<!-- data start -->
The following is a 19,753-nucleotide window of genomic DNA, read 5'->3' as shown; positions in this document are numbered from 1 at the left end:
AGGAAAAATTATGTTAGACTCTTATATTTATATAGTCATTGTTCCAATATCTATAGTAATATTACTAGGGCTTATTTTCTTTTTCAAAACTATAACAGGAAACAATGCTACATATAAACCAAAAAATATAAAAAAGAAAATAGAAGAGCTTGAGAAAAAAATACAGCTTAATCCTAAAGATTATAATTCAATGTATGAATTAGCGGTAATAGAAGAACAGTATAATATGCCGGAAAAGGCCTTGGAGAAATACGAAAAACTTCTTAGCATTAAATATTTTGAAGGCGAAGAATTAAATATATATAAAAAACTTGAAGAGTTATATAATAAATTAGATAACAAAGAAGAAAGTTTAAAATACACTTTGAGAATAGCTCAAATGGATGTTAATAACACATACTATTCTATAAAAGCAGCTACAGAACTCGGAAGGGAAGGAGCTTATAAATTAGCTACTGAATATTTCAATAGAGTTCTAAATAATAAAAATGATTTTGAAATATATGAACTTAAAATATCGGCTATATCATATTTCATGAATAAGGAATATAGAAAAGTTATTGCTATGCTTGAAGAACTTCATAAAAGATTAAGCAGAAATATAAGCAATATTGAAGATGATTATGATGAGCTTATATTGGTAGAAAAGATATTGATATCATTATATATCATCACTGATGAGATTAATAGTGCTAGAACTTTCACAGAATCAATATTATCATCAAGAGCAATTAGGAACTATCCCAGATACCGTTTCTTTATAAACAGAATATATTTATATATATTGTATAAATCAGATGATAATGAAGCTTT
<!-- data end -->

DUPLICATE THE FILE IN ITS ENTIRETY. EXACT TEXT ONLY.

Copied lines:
The following is a 19,753-nucleotide window of genomic DNA, read 5'->3' as shown; positions in this document are numbered from 1 at the left end:
AGGAAAAATTATGTTAGACTCTTATATTTATATAGTCATTGTTCCAATATCTATAGTAATATTACTAGGGCTTATTTTCTTTTTCAAAACTATAACAGGAAACAATGCTACATATAAACCAAAAAATATAAAAAAGAAAATAGAAGAGCTTGAGAAAAAAATACAGCTTAATCCTAAAGATTATAATTCAATGTATGAATTAGCGGTAATAGAAGAACAGTATAATATGCCGGAAAAGGCCTTGGAGAAATACGAAAAACTTCTTAGCATTAAATATTTTGAAGGCGAAGAATTAAATATATATAAAAAACTTGAAGAGTTATATAATAAATTAGATAACAAAGAAGAAAGTTTAAAATACACTTTGAGAATAGCTCAAATGGATGTTAATAACACATACTATTCTATAAAAGCAGCTACAGAACTCGGAAGGGAAGGAGCTTATAAATTAGCTACTGAATATTTCAATAGAGTTCTAAATAATAAAAATGATTTTGAAATATATGAACTTAAAATATCGGCTATATCATATTTCATGAATAAGGAATATAGAAAAGTTATTGCTATGCTTGAAGAACTTCATAAAAGATTAAGCAGAAATATAAGCAATATTGAAGATGATTATGATGAGCTTATATTGGTAGAAAAGATATTGATATCATTATATATCATCACTGATGAGATTAATAGTGCTAGAACTTTCACAGAATCAATATTATCATCAAGAGCAATTAGGAACTATCCCAGATACCGTTTCTTTATAAACAGAATATATTTATATATATTGTATAAATCAGATGATAATGAAGCTTT